The Socialization of Risk

March 16, 2020

Let's talk about socialism - specifically, the socialization of risk. 

We're likely about to be asked to bail out the riskiest elements of the American energy sector. Others - like airlines and cruises - will line up after it.

A lot of human beings are looking down the barrel of job loss because of what's unfolding in markets. In energy, it's already savage. Oil sells for less than break-even production prices for a majority of the American energy market and Saudi Arabia is peacocking, saying it can knuckle-by at these levels for years. From Bloomberg:

The more that American producers pump, the more money they lose. They're leveraged and capital-heavy. To survive, they'll look to fire workers and find ways to roll forward their (hyper-risky) debts.

The easiest - maybe only - way to roll that debt will be through the emergency low-interest federal loans lawmakers are quietly conceiving right now. 

The profits of companies in this space are, of course, privatized, as were the profits of American banks before and following the rescue packages that saved those banks a decade ago.

We're crossing through the doorway of economic crisis and the words adorning that threshold are once again "moral hazard."

We've been here before.

Popular accounts of the bank bailouts insist that tax payers earned a handsome profit on the loans extended to our largest banks. In the strictest terms that's true. We know - thanks to an incredible 10 years of reporting by ProPublica - that the Treasury is on track to collect more than it dispersed to our banks.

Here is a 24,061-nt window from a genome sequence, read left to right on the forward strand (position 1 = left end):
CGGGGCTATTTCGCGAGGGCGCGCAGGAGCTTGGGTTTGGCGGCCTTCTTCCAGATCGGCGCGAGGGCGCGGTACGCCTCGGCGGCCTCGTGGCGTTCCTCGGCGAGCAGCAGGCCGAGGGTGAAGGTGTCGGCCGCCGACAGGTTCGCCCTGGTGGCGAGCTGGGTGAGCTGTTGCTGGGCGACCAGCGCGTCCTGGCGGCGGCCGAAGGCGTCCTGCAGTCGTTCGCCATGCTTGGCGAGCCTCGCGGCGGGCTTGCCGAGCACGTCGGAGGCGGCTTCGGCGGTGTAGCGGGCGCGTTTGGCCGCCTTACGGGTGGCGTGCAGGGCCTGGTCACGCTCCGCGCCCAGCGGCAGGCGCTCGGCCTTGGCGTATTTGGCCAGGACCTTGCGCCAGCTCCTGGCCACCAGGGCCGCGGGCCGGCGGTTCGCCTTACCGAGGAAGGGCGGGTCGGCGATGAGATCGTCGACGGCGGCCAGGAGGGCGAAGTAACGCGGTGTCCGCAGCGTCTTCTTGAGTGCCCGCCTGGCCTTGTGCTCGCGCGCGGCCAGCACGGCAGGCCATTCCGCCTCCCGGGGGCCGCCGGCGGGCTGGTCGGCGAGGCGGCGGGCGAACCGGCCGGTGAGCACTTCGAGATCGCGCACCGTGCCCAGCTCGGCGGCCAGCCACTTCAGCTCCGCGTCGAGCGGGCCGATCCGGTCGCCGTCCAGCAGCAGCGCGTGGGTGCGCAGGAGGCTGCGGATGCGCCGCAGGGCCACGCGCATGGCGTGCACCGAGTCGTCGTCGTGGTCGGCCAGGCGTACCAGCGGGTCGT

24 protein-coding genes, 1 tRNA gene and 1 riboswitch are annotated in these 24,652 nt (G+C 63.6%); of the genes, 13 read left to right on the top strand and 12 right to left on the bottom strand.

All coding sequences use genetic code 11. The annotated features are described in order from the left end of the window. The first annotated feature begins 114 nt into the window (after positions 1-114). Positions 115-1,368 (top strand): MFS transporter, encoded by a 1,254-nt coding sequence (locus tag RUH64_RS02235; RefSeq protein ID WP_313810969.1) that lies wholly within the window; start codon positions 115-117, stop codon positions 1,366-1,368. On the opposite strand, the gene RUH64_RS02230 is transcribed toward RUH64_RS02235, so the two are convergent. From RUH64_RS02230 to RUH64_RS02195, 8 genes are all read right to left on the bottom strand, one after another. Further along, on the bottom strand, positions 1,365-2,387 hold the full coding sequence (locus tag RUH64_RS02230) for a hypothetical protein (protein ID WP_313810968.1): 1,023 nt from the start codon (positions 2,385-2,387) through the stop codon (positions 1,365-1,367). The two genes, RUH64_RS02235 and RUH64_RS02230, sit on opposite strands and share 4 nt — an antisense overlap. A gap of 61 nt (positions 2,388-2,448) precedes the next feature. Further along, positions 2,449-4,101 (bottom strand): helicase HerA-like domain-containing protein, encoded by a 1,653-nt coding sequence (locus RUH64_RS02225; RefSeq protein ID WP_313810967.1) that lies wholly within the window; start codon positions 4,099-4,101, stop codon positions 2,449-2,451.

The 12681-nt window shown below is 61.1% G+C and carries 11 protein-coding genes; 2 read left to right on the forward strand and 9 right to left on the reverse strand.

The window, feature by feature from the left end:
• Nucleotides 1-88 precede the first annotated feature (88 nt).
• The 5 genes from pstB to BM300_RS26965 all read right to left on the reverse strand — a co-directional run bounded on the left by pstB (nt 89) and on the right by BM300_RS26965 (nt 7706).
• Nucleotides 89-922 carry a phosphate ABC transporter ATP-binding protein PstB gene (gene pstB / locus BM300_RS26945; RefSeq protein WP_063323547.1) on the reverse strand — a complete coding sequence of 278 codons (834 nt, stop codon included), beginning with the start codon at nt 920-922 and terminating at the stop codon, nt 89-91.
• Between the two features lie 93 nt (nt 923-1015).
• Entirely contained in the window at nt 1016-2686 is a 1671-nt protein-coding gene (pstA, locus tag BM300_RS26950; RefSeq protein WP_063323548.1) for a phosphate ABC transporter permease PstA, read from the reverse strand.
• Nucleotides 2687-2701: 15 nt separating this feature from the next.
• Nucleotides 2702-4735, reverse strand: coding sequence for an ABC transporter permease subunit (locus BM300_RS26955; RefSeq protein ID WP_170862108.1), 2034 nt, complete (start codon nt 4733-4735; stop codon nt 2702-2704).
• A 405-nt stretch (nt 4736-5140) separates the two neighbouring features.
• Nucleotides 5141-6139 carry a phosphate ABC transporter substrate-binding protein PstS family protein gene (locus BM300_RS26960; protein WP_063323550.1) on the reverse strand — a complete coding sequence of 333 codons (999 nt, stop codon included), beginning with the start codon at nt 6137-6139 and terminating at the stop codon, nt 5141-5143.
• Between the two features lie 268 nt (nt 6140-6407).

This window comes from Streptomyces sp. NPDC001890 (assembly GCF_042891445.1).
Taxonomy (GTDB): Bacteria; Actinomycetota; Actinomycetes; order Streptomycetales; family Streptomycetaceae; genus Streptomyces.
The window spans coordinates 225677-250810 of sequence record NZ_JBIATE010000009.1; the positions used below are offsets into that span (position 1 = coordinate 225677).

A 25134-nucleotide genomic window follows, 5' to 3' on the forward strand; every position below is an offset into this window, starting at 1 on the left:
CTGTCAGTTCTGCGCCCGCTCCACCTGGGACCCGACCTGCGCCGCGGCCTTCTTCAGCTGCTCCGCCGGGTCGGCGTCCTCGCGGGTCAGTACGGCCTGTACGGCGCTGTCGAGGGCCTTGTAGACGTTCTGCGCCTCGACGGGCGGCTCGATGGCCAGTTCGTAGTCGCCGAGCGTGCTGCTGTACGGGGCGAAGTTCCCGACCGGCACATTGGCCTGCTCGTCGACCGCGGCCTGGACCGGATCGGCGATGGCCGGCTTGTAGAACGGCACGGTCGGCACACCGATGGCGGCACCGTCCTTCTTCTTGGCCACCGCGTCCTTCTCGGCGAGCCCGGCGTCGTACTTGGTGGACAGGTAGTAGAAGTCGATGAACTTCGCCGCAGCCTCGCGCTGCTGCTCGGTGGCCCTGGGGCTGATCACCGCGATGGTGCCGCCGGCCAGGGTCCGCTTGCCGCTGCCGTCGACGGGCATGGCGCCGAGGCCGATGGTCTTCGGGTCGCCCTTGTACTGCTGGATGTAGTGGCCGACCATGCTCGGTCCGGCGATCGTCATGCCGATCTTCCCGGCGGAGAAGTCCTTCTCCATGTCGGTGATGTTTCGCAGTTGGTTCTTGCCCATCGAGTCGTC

It was just the worst risk-adjusted return in the history of lending.

While the global financial system was seizing, while traders were pulling cash out of ATMs, while the most risk-prone speculators in global finance were sprinting from the markets they'd made, the American tax payer - without so much as a personal finance class in its belt - stepped into the bid-ask breach to keep the banks on their feet.

Nothing would stop the bank bombs from detonating, one after the other, except a statement of total backstop from the American collective. And for our trouble, we received, over 10 years, something on the order of 19% (aggregate, not compounded).

The other side of that ostensible windfall were eight million American households losing their homes. Real median income didn't stop falling for five years. Millenials were rocked permanently from the trajectory of financial security that their parents followed.  

From the Washington Post:

The hot potato of risk that always follows speculation and leveraging and the financialization of a society jumped around American financial firms long enough to make a bunch of people unfathomably wealthy and then, in 2008/2009, landed for the briefest of moments in the hands of people that don't have, and don't want, a damned thing to do with the business of Wall Street. When that moment of screaming hot risk arrived, the owners of privatized profit exited, and people not within shouting distance of the levers of power took the lash.

No one went to jail. Offenders made legendary fortunes. We made an obscure paper 'profit' - on a loan we don't even understand - of 19%. 

The truth is, that loan has not nearly been made whole.

And yet, after all that wretchedness, after all that injustice, I believe that the bank bailouts were necessary. This one may be too.

I am a capitalist, but I am a capitalist that believes we determine the parameters of the toolset that is Our Capitalism. So if we're going to step in to brace industry at its moment of peak risk, again, we need to demand our pound of flesh. Their other options are the wolves of creative destruction.